Sunday, November 3, 2019

William Christenberry at the Ogden Museum

Long known as a Deep South bastion of resistance to social and political change, Alabama can seem like a Quixotic caricature of lost causes. The reality is more conflicted in a place where well meaning people have struggled to adapt to changing times. Only a deeply empathetic artist could possibly convey how the region's history of racial strife intermingles with the deep soulfulness of its land and people. The late Tuscaloosa native, William Christenberry, is celebrated for works reflecting those paradoxes. This Ogden Museum retrospective shines a brilliant new light on an artist who devoted his life to exploring Alabama's -- and America's -- conflicting impulses.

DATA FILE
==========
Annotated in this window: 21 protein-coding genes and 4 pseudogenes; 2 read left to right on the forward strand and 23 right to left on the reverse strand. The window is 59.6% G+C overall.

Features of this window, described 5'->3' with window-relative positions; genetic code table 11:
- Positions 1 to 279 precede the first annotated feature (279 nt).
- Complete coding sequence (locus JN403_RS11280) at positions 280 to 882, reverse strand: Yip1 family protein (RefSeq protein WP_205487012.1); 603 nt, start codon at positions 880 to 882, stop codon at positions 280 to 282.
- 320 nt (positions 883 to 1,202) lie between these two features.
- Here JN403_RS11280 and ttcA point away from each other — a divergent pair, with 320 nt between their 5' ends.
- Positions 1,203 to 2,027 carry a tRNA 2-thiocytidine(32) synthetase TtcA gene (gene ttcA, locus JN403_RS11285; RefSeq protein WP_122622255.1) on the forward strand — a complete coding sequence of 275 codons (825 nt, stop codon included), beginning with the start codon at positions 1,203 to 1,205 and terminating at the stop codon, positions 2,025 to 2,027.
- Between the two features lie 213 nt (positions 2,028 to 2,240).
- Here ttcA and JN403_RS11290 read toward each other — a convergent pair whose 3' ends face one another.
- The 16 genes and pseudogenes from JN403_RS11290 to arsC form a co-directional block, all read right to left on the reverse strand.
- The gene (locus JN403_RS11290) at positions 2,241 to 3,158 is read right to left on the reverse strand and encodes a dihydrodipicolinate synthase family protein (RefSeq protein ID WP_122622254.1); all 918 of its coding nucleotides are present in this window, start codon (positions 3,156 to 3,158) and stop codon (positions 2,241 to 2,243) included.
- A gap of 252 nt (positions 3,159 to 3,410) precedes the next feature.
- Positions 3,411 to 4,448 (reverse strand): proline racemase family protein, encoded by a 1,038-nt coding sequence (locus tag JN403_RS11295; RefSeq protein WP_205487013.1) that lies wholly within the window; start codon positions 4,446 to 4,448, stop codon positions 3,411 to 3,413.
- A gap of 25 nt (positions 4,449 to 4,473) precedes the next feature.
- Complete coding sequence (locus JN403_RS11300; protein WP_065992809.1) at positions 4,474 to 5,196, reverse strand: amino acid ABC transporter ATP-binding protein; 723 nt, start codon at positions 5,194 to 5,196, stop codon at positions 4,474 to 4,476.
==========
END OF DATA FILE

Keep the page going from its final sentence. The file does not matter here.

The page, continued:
With their focus on landscapes and structures that resonate Southern Americana, Christenberry's  photographs, sculptures and paintings reflect a lifelong exploration of a place where time often seemed to stand still, and where some people preferred it that way – as seen in works that embody the perpetual conflict between past and present and the uneasy ties that bind them together. His 1964 Memphis, Tennessee-inspired painting, “Beale Street,” top, melds abstraction, pop art and realism into a visually coherent cacophony where old time Southern hucksterism, creativity and repression is vividly on display. Here depictions of antique, often whimsical, hand painted signs hark to the region's folk art traditions in a composition that might look buoyant if not for the jarringly intrusive presence of figures draped in the iconic white robes and pointed hoods of the KKK. A more meditative minimalism defines “Facade of Warehouse, Newbern Alabama 1981,” above, where a crumbling geometric structure recalls a ghostly repository of memories. Alabama's unique rural minimalism defines works like his “Red Soil and Kudzu” photograph where bands of earthy colors attain a bold level of painterly abstraction. Stark minimalism reaches a crescendo in his stunning sculpture, “Dream Building (Gothic),” right, in which a white steeple-like structure mingles Gothic piety with unsettling hints of a pointed KKK hood in an iconic  reminder of how a society's spiritual aspirations can be undermined by its most misguided traditions. ~Bookhardt / Memory is a Strange Bell: The Art of William Christenberry, Through March 1, 2020, Ogden Museum of Southern Art, 925 Camp St., 539-9600.